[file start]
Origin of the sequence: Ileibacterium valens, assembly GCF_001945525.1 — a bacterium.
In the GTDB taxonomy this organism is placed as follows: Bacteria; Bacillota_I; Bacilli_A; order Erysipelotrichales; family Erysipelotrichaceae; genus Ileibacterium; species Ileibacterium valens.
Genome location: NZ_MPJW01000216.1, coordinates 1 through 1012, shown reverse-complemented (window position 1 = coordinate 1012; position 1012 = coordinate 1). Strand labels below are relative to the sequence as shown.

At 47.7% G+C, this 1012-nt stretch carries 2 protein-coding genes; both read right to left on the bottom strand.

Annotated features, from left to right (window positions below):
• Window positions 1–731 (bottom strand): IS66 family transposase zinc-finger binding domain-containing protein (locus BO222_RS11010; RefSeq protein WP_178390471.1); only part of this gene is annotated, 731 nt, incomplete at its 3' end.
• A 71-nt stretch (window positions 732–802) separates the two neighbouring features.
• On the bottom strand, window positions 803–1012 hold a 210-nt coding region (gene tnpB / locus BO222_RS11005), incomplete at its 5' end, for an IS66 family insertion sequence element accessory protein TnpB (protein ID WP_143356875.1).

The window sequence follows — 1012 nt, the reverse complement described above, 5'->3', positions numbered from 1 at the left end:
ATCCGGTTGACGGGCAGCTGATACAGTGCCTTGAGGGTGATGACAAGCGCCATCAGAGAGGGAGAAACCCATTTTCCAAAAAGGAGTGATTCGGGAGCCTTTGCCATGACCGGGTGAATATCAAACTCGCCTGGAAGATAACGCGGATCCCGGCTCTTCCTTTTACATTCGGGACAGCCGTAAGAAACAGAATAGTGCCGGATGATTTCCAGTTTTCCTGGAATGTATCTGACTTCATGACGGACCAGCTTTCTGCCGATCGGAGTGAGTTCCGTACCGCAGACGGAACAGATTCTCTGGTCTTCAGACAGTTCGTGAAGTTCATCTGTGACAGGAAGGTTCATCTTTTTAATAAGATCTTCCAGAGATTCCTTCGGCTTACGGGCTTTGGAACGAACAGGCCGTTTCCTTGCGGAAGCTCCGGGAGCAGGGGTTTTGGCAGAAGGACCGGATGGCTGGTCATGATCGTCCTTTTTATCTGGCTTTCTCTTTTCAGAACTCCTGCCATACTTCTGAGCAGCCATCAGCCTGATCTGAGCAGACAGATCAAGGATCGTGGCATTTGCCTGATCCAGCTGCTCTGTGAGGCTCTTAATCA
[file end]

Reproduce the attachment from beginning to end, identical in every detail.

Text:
Origin of the sequence: Ileibacterium valens, assembly GCF_001945525.1 — a bacterium.
In the GTDB taxonomy this organism is placed as follows: Bacteria; Bacillota_I; Bacilli_A; order Erysipelotrichales; family Erysipelotrichaceae; genus Ileibacterium; species Ileibacterium valens.
Genome location: NZ_MPJW01000216.1, coordinates 1 through 1012, shown reverse-complemented (window position 1 = coordinate 1012; position 1012 = coordinate 1). Strand labels below are relative to the sequence as shown.

At 47.7% G+C, this 1012-nt stretch carries 2 protein-coding genes; both read right to left on the bottom strand.

Annotated features, from left to right (window positions below):
• Window positions 1–731 (bottom strand): IS66 family transposase zinc-finger binding domain-containing protein (locus BO222_RS11010; RefSeq protein WP_178390471.1); only part of this gene is annotated, 731 nt, incomplete at its 3' end.
• A 71-nt stretch (window positions 732–802) separates the two neighbouring features.
• On the bottom strand, window positions 803–1012 hold a 210-nt coding region (gene tnpB / locus BO222_RS11005), incomplete at its 5' end, for an IS66 family insertion sequence element accessory protein TnpB (protein ID WP_143356875.1).

The window sequence follows — 1012 nt, the reverse complement described above, 5'->3', positions numbered from 1 at the left end:
ATCCGGTTGACGGGCAGCTGATACAGTGCCTTGAGGGTGATGACAAGCGCCATCAGAGAGGGAGAAACCCATTTTCCAAAAAGGAGTGATTCGGGAGCCTTTGCCATGACCGGGTGAATATCAAACTCGCCTGGAAGATAACGCGGATCCCGGCTCTTCCTTTTACATTCGGGACAGCCGTAAGAAACAGAATAGTGCCGGATGATTTCCAGTTTTCCTGGAATGTATCTGACTTCATGACGGACCAGCTTTCTGCCGATCGGAGTGAGTTCCGTACCGCAGACGGAACAGATTCTCTGGTCTTCAGACAGTTCGTGAAGTTCATCTGTGACAGGAAGGTTCATCTTTTTAATAAGATCTTCCAGAGATTCCTTCGGCTTACGGGCTTTGGAACGAACAGGCCGTTTCCTTGCGGAAGCTCCGGGAGCAGGGGTTTTGGCAGAAGGACCGGATGGCTGGTCATGATCGTCCTTTTTATCTGGCTTTCTCTTTTCAGAACTCCTGCCATACTTCTGAGCAGCCATCAGCCTGATCTGAGCAGACAGATCAAGGATCGTGGCATTTGCCTGATCCAGCTGCTCTGTGAGGCTCTTAATCA